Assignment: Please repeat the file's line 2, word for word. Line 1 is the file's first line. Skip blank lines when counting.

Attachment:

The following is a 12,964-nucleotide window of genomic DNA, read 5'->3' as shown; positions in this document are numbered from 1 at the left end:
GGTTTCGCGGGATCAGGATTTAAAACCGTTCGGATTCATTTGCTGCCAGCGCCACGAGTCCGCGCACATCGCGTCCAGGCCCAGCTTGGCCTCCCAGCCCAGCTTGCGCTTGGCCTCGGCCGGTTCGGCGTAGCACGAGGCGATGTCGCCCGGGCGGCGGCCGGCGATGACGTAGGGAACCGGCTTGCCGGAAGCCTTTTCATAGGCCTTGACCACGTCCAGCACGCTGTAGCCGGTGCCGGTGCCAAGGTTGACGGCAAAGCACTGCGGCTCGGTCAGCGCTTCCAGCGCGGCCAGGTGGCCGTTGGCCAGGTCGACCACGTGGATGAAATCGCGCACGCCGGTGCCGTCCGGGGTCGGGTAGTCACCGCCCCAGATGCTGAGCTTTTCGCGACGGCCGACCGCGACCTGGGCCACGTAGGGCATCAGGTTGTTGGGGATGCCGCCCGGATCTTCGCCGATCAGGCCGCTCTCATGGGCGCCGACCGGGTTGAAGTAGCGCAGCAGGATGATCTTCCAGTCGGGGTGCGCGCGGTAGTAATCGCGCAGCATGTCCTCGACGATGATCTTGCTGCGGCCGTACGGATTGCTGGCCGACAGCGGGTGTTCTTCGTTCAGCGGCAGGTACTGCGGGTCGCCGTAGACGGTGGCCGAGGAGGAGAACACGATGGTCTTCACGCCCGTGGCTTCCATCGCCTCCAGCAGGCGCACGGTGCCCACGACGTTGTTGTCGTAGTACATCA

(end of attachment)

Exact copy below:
GGTTTCGCGGGATCAGGATTTAAAACCGTTCGGATTCATTTGCTGCCAGCGCCACGAGTCCGCGCACATCGCGTCCAGGCCCAGCTTGGCCTCCCAGCCCAGCTTGCGCTTGGCCTCGGCCGGTTCGGCGTAGCACGAGGCGATGTCGCCCGGGCGGCGGCCGGCGATGACGTAGGGAACCGGCTTGCCGGAAGCCTTTTCATAGGCCTTGACCACGTCCAGCACGCTGTAGCCGGTGCCGGTGCCAAGGTTGACGGCAAAGCACTGCGGCTCGGTCAGCGCTTCCAGCGCGGCCAGGTGGCCGTTGGCCAGGTCGACCACGTGGATGAAATCGCGCACGCCGGTGCCGTCCGGGGTCGGGTAGTCACCGCCCCAGATGCTGAGCTTTTCGCGACGGCCGACCGCGACCTGGGCCACGTAGGGCATCAGGTTGTTGGGGATGCCGCCCGGATCTTCGCCGATCAGGCCGCTCTCATGGGCGCCGACCGGGTTGAAGTAGCGCAGCAGGATGATCTTCCAGTCGGGGTGCGCGCGGTAGTAATCGCGCAGCATGTCCTCGACGATGATCTTGCTGCGGCCGTACGGATTGCTGGCCGACAGCGGGTGTTCTTCGTTCAGCGGCAGGTACTGCGGGTCGCCGTAGACGGTGGCCGAGGAGGAGAACACGATGGTCTTCACGCCCGTGGCTTCCATCGCCTCCAGCAGGCGCACGGTGCCCACGACGTTGTTGTCGTAGTACATCA